RABAH Yousif’s journey has taken him across the globe, long seeking asylum in England before he was able to settle here. It’s understandable that there’s nowhere quite like home for the Olympian.

From Sudan to South Bank, lesser people would have long been beaten on the journey. Instead, he’s focused on the ultimate sporting event: the 2020 Olympics.

Tokyo is on the horizon, there’s still some way to go before he’s on the plane to the land of the rising sun.

But there’s nowhere he would rather be right now than his adopted home of Middlesbrough. Plenty of athletes, in preparation, head across the globe for winter warm weather training.

For Yousif, however, it’s a different story.

“Winter training has been good. I started November 1 and so far, so good with no injuries,’’ he said.

“The key is no injuries – don’t get injured when you are pushing your body to the limit. You rely on your body to do the work which helps you in the summer.

“I’ve been here in Middlesbrough all winter – I had an opportunity to go to South Africa, but I turned it down. I enjoy training in the winter at home the cold, the wind and in challenging conditions.

“Then in spring leading into summer I will go somewhere nice and warm and get faster.

“For me, it’s about picking the right time to go. It’s pointless doing something like that at the wrong time.’’

Amid sessions around Storm Ciara and Storm Dennis, he smiled: “It is challenging here, really really challenging! But trust me one session here is like a few sessions in warm weather. A big session here is a really big bonus for me and I leave with a big smile on my face.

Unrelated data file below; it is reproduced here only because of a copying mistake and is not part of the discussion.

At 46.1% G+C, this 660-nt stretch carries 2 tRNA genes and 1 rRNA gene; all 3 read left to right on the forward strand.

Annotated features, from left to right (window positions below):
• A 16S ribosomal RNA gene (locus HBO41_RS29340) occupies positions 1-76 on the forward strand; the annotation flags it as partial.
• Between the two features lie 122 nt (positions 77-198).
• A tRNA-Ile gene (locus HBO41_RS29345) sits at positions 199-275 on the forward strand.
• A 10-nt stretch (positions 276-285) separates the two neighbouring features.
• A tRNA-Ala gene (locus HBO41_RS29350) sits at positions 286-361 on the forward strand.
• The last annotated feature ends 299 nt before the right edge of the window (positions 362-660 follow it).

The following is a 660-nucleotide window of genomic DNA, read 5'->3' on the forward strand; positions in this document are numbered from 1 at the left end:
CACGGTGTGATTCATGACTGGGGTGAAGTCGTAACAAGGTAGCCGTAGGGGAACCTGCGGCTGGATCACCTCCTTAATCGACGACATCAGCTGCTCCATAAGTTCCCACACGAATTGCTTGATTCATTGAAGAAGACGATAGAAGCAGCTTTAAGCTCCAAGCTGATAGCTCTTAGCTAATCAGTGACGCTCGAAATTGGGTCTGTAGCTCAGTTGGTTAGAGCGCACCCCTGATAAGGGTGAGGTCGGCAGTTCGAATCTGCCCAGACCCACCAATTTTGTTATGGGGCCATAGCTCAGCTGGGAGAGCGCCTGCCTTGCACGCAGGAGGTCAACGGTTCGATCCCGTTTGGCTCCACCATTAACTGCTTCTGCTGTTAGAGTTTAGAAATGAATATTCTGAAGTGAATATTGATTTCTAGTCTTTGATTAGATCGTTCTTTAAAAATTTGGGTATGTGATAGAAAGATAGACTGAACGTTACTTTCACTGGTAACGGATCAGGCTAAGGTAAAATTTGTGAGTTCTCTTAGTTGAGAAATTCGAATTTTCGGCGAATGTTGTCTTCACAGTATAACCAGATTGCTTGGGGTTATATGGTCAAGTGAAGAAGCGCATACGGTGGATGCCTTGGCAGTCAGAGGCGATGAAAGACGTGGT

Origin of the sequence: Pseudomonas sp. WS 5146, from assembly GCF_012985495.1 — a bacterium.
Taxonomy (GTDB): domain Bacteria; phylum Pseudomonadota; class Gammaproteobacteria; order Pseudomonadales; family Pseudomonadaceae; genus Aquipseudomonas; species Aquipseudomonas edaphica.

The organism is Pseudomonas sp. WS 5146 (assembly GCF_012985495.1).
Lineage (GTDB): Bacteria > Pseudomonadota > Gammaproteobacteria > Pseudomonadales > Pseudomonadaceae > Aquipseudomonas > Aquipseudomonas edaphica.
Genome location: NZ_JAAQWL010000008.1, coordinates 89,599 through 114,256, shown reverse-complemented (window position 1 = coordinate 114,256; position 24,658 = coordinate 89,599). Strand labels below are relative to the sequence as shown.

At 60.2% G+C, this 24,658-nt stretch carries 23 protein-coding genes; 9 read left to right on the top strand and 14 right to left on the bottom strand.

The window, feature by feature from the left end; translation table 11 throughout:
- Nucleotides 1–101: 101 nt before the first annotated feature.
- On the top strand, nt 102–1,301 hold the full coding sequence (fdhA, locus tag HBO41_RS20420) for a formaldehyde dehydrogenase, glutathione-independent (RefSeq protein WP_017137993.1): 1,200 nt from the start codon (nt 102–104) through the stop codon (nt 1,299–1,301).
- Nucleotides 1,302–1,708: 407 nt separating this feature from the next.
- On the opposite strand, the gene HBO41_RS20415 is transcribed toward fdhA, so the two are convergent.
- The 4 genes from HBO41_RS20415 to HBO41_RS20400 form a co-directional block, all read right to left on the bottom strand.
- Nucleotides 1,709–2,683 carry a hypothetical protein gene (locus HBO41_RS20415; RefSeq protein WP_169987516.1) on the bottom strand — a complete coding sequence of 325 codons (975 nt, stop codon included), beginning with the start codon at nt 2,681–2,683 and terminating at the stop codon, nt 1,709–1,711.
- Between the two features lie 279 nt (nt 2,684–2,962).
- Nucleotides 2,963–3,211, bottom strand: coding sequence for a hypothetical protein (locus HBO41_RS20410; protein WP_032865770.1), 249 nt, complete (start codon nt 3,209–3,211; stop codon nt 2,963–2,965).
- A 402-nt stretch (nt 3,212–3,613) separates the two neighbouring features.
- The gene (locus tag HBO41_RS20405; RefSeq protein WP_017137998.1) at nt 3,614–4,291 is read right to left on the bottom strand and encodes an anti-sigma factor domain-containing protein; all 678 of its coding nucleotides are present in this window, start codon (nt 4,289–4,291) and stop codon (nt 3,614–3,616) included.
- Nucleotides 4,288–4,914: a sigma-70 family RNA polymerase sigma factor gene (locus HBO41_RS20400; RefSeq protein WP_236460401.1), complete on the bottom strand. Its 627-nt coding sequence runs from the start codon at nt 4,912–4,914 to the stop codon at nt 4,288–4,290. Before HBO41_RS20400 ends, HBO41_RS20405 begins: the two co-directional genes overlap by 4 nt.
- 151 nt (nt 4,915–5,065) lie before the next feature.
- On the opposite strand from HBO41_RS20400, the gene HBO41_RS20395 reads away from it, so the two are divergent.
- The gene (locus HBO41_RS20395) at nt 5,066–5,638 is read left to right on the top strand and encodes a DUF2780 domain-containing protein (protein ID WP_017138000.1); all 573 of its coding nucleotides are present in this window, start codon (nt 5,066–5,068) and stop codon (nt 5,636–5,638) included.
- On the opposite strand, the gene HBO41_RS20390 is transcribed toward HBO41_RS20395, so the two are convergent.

“Four times a week at Middlesbrough Sports Village is good for me.’’

Yousif ran for Sudan in the London Games in 2012, reaching the semi-final of the 400m.

Rio 2016 was not quite as enjoyable, as he missed out through injury.

This time around, the focus is there: “It is an Olympic year, every professional sportsman dreams of it, things don’t get bigger. There are thousands and thousands of athletes out there thinking about it in the same way I do.

“I raced in London 2012 and enjoyed it, but in 2016 I made the wrong decisions. It was all down to bad luck, but now Tokyo is around the corner. Last year we were there for the world relay championship.

“It was a great experience, with great people, a nice country with great facilities and where the Great Britain team is going to be based in Yokohama is spectacular.

“That gave me a feeling for it. I was standing there, saying to myself “God willing, I could be standing here next year, aiming to go out there and make something for myself and my country.

“Trust me, experience plays a big part in doing things. I was naïve last time, excited and wanted to go out and take on the world. Injury humbled me then and I learned my lesson.

“I want to go and get my standard, make my team and let’s go.’’

Yousif is in the final stretch of his career, the life of an athlete is a younger one, but he won’t rule out a push for Paris in 2024.

“I’m 32, but is this my last Games?’’ he mused, while yet to aim for the qualifying standard. “Technically you could say yeah because next time I will be 37-38. But we had Kim Collins in his 40s racing in the 400 and 100 – when you are more intense as well and need more looking after.

“I’m not worrying about things, I take it season by season and if I have another one after this then that is brilliant. If not then so be it.’’

Representing his adopted home is something he is proud of, something he doesn’t want to give up on: “It means so much for me to pull on a Team GB or Team England vest. My first opportunity came at Loughborough, walking around it felt good. It’s a big thing.’’